Right now, I live in Seattle, WA, where I'm a member of the Hyper-V team at Microsoft.
When I'm not working / slacking / hanging out with friends, I try to find time to work on open source and side-projects. You can find links and info about most of the projects I've worked on below. For the most up-to-date info on what I've been working on, check out my Github profile.
Oh, and I graduated from the Software Engineering program at the University of Waterloo in April 2020 🦆.
I also have a blog where I occasionally write about cool projects I've worked on, or technical topics I find interesting.
Some posts I'm particularly proud of include:
These projects all have at least one thing in common: they are still actively being used by folks to this day!
Sure, the other projects I've worked on are cool and all, but the community aspect makes these projects a bit more special :)
Growing up, I loved playing retro games on my PC using emulators, and as I learned more about computer architecture and low-level programming, I discovered that I loved writing emulators as well!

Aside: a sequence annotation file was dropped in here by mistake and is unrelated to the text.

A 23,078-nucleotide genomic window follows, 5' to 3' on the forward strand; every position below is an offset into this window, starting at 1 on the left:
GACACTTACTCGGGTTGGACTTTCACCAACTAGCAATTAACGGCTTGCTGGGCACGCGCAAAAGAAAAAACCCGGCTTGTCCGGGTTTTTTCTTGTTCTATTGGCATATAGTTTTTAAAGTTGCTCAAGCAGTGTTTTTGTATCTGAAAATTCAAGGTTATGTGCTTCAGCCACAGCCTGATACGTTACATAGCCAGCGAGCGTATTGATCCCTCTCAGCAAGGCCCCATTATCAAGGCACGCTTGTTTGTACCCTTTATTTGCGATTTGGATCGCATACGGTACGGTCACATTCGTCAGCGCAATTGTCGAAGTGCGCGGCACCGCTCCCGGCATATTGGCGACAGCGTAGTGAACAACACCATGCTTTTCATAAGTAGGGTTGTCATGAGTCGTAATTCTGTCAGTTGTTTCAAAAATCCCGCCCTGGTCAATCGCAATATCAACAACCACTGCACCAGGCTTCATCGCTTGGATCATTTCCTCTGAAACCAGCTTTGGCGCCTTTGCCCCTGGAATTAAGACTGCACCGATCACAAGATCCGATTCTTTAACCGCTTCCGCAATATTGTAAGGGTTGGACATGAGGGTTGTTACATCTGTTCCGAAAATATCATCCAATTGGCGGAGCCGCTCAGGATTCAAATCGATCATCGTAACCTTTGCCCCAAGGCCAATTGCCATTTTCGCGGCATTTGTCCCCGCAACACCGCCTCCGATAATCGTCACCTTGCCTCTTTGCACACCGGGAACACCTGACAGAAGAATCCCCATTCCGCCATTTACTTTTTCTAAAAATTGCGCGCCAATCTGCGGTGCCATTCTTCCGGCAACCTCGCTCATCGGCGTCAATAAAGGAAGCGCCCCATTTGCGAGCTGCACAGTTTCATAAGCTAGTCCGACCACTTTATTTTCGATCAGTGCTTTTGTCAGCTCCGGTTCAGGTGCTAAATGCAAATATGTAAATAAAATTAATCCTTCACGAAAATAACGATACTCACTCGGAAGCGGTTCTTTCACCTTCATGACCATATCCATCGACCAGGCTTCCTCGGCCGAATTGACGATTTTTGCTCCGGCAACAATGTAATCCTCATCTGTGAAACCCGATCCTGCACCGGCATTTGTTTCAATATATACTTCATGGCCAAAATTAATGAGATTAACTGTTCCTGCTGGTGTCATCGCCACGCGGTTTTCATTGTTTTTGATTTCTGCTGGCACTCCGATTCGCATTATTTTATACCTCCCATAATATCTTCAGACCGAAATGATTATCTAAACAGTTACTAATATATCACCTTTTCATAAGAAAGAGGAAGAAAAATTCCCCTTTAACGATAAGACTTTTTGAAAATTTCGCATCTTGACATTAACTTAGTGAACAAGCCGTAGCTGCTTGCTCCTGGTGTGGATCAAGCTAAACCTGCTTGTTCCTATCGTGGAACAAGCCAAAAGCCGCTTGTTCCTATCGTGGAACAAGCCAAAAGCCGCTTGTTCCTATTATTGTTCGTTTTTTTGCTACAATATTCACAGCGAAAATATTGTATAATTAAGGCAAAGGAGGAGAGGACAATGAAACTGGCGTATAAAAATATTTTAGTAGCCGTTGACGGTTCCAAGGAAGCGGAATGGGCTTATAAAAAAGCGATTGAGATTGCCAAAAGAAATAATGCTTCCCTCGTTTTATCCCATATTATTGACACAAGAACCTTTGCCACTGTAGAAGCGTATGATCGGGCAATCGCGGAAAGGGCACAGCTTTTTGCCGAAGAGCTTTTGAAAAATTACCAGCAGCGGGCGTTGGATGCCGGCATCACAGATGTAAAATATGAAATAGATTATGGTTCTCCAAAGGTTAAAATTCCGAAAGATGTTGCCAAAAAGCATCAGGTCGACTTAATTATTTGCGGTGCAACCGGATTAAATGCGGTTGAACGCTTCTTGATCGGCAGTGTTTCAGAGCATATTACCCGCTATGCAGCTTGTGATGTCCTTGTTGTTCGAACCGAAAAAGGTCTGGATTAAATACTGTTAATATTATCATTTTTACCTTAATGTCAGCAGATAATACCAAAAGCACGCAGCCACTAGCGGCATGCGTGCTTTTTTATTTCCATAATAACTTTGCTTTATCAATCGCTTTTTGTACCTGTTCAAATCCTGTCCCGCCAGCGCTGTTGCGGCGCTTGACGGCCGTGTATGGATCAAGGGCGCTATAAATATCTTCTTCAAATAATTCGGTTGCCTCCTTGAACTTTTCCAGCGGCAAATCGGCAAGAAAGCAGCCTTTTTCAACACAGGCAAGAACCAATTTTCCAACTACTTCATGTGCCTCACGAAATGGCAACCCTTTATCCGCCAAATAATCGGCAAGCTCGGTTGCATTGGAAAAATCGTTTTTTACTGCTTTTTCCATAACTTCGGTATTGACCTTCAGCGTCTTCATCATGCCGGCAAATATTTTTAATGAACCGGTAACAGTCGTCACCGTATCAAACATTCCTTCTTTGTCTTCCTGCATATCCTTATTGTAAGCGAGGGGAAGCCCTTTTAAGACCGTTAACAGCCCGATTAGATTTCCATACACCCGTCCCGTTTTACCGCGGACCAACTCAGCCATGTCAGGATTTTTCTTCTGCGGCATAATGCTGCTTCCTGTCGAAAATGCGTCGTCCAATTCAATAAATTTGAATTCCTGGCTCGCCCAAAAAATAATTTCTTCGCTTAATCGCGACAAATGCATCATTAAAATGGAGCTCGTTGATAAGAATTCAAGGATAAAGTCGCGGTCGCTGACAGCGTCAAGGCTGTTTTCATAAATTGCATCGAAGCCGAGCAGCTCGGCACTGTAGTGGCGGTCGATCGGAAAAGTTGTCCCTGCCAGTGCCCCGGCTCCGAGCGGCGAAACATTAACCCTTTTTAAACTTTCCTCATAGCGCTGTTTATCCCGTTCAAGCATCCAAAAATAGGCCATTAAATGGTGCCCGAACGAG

I've written emulators for retro game consoles, simple educational VMs, obscure single-board computers, and classic fruit-themed music players. Who knows what systems I'll tackle next...
These projects don't really fit into any other category, but they're still pretty neat little projects!
Ahh, the Hackathon.
A whirlwind weekend of free pizza, soft drinks, and sleep deprivation.
Truly a quintessential part of the CS undergraduate experience!
Here are some of the Hackathon projects that I'm particularly proud of. For a full list of all the hackathon "experiments" I've worked on (including some really dumb ones), check out my Devpost profile.
Unlike most of my more recent infrastructure/hardware/low-level work, these older projects tend to be much more visual and interactive. If you've got some time to kill, some of these projects can be great little time wasters!